Egypt votes against ‘religious extremism’

Church spokesman welcomes poll result

Egypt’s acceptance of a new constitution has been welcomed as a vote against “religious extremism” by a Catholic spokesman.

As unofficial exit polls last weekend indicated massive support by voters for a constitution to replace that adopted by the administration of ousted President Mohamed Morsi in 2012, Fr Rafiq Greiche, spokesman for the Catholic Church in Egypt said Egyptian voters were voicing their opposition to “religious extremism, sharia and attempts by the Muslim Brotherhood to Islamise the society”.​

Speaking with AsiaNews, Fr Greiche described the 55% voter turnout as a show of “defiance” by ordinary Egyptians – and not least Christians – who had faced threats and violence in the run-up to polling day. Further, he said, the vote stands as “a signal that the population has confidence in democracy”.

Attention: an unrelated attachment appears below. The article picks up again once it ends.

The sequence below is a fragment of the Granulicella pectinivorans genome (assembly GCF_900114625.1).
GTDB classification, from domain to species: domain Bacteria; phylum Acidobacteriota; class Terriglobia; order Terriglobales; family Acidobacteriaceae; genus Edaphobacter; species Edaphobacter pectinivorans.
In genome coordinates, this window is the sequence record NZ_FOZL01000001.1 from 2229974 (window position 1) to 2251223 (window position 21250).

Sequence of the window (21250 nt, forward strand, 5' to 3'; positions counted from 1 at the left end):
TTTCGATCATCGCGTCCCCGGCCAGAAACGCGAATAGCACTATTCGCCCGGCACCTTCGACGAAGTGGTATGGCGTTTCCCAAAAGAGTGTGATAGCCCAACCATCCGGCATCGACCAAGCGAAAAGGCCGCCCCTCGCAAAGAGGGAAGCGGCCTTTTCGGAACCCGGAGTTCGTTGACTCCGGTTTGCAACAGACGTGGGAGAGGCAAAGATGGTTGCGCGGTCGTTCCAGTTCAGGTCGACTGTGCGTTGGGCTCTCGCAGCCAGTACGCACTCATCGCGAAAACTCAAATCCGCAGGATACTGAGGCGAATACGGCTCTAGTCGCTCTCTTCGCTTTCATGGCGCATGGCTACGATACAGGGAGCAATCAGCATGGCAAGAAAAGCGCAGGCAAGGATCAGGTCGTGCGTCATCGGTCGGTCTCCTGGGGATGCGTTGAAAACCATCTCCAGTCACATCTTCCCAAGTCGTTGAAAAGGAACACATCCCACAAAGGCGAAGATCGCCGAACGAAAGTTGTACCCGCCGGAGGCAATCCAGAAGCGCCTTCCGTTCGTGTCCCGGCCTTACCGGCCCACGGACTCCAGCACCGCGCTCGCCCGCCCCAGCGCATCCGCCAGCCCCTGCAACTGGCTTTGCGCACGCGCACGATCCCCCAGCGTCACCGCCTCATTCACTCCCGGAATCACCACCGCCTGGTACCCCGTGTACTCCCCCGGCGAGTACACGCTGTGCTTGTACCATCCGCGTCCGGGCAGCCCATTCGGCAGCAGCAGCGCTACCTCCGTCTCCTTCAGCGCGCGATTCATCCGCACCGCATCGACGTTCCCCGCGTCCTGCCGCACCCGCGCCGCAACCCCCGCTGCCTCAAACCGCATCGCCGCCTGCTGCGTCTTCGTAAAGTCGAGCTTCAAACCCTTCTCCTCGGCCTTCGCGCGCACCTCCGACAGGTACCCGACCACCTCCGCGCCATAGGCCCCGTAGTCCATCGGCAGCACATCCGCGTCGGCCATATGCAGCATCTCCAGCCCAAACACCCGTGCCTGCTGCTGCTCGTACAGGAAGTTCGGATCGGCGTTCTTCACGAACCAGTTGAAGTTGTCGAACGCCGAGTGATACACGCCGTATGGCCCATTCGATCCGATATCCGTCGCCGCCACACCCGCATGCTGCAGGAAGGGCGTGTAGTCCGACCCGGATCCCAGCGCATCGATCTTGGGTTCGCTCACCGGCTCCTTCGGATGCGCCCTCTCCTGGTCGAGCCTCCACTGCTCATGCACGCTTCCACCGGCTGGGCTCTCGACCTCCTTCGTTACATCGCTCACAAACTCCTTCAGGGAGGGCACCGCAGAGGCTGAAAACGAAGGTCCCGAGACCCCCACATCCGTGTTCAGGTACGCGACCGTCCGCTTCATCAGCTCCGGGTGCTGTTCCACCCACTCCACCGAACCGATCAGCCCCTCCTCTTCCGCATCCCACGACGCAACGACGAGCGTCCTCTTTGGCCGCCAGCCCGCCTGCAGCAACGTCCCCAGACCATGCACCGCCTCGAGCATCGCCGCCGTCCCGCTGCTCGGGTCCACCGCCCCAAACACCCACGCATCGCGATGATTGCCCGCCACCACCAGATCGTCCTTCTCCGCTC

While the new constitution retains the clause making Islam the official religion of Egypt, Fr Greiche pointed out that it also offers protections for minorities, including a guarantee of freedom of religion. Notably, the document also bans political parties based on religion.

Muslim Brotherhood opposition to the constitution was clearly demonstrated in the many violent incidents which have occurred towards dissuading the vote. In one such incident, in the town of El Fayoum, south west of Cairo, shots were fired at the Church of St Michael the Archangel on the night of January 13.